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Finagling with Nagle: Nagle's algorithm and latency-sensitive applications

NOTE: This post discusses a specific problem which is solved by disabling Nagle's algorithm. Do not try this at home: Nagle's algorithm is implemented in TCP/IP stacks for a reason, and I'm told that 99% of programmers who disable Nagle's algorithm do so errantly due to a lack of understanding of TCP. Disabling Nagle's algorithm is not a silver bullet that magically reduces latency.

While developing an input-only VNC client for Android to act as a remote mouse and keyboard, I noticed that mouse pointer movements were particularly jerky when connecting to a computer running TightVNC. Connections to other VNC servers yielded relatively smooth pointer movements, and using the official TightVNC client to connect to the TightVNC server was also smooth. My VNC client was not alone with this problem—connecting to the TightVNC server using other VNC clients such as Chicken of the VNC also resulted in severe pointer jerkiness. What was special about the VNC connection between the TightVNC client and the TightVNC server that made it work so much more smoothly?

To investigate, I used Wireshark to analyze the protocol communication between the client and server to see what was different. To my surprise, the RFB (VNC protocol) messages sent by the TightVNC client were basically the same as the messages sent by my client. However, there was one critical difference that existed deeper in the stack. In the TCP stream from the TightVNC client, each IP packet only contained a single RFB message. In the TCP stream from my client, several RFB messages would sometimes be batched together in a single IP packet. I immediately understood the problem.

The TCP/IP implementations of our operating systems contain a piece of code known as Nagle's Algorithm which improves performance by batching small writes into a single packet if it has not yet received an ACK for the previously sent packet. This algorithm works wonders for most applications, but very occasionally there is a need to disable Nagle's algorithm by setting the TCP_NODELAY socket option. An examination of the TightVNC client and server source code revealed that these programs do indeed disable Nagle's algorithm on each end of the TCP connection. I made a one-line change to my VNC client (socket.setTcpNoDelay(true);) and the problem went away—pointer movements became smooth as silk. The reason for the improvement is two-fold:

  1. The TightVNC server does not animate intermediate pointer events when they are received all at once. In my brief perusal, I couldn't find a specific location in the source code where this was happening, so it may be an efficiency hack in the operating system. (I don't know exactly how the TightVNC sends its synthetic events to Windows, but maybe it needs to do some sort of flush after each event.) By sending the messages in individual IP packets, each pointer event is processed and appears on the screen as a smooth transit.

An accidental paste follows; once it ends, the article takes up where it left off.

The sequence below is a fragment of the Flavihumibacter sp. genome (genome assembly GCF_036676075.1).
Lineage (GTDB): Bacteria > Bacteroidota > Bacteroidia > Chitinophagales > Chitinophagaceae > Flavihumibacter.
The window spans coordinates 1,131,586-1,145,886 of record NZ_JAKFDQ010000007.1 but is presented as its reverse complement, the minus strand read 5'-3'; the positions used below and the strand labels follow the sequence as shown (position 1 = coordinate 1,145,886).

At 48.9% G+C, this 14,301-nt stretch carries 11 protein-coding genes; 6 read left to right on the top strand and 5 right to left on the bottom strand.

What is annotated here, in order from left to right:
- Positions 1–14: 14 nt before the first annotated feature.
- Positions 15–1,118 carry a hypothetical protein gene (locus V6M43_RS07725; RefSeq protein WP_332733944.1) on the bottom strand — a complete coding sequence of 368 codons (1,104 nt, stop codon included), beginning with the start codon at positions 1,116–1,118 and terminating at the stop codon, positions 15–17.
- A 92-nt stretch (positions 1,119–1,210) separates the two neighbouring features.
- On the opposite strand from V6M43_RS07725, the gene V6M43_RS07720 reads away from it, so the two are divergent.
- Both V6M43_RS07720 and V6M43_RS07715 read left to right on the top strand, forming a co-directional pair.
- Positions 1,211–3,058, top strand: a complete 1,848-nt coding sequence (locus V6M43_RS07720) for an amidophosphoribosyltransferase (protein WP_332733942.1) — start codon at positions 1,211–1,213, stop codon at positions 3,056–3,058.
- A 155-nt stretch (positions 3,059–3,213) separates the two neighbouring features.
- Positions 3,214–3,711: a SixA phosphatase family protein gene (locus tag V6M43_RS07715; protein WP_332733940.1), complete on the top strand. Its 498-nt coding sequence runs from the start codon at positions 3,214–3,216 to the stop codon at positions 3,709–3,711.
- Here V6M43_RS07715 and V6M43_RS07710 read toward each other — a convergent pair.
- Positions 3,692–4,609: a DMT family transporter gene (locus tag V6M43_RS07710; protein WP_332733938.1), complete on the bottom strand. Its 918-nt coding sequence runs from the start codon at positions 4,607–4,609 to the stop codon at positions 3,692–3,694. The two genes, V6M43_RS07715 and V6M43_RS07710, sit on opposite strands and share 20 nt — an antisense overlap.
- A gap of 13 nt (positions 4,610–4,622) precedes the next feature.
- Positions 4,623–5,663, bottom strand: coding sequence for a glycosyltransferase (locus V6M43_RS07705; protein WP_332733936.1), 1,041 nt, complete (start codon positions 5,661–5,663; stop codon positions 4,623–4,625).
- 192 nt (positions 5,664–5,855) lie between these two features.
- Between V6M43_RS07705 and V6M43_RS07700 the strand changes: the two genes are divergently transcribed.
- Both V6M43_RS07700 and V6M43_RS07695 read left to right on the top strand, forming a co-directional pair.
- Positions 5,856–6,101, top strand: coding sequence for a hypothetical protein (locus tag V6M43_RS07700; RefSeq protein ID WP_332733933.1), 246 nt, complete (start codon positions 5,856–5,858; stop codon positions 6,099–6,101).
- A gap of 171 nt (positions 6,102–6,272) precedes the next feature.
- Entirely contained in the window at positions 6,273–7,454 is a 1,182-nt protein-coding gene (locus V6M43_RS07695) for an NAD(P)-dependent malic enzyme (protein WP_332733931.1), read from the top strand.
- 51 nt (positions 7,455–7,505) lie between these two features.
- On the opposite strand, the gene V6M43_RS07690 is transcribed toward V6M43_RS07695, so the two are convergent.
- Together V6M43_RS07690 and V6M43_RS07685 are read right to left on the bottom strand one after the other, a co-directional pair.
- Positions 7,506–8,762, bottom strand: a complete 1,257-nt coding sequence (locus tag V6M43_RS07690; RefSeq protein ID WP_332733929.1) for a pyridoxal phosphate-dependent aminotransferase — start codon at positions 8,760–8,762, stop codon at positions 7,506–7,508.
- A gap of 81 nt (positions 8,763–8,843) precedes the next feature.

2. My use of VNC as an input-only remote control system is very latency-sensitive. The user's eyeballs are watching the remote host's screen while their thumb is moving across their phone, generating pointer events. There is an inevitable delay between the time the user's thumb moves and the time their eyeballs see the pointer move. The shorter the delay, the more natural their phone feels as an input device. The longer the delay, the more painful the experience. In this specific scenario, I judged that snappiness was more important than overall bandwidth, so I disabled Nagle's algorithm. In addition to fixing the jerkiness problem with TightVNC, to my delight this also improved smoothness to some degree with all other VNC server implementations!

This was one of the rare cases were it was appropriate to disable Nagle's algorithm. In fact, this is the only time in my 25+ years of programming that I have ever found a need to disable Nagle's algorithm. My application is only likely to be used on a local network, otherwise the disabling could cause more harm than good. If you set TCP_NODELAY on your sockets, be warned that the responsibility for being efficient with packets now falls into your hands—the operating system is not going to help out. In my case, I found several places in my code where I needed to combine multi-message transmissions into a single send() in order to fix performance lost due to disabling Nagle's algorithm.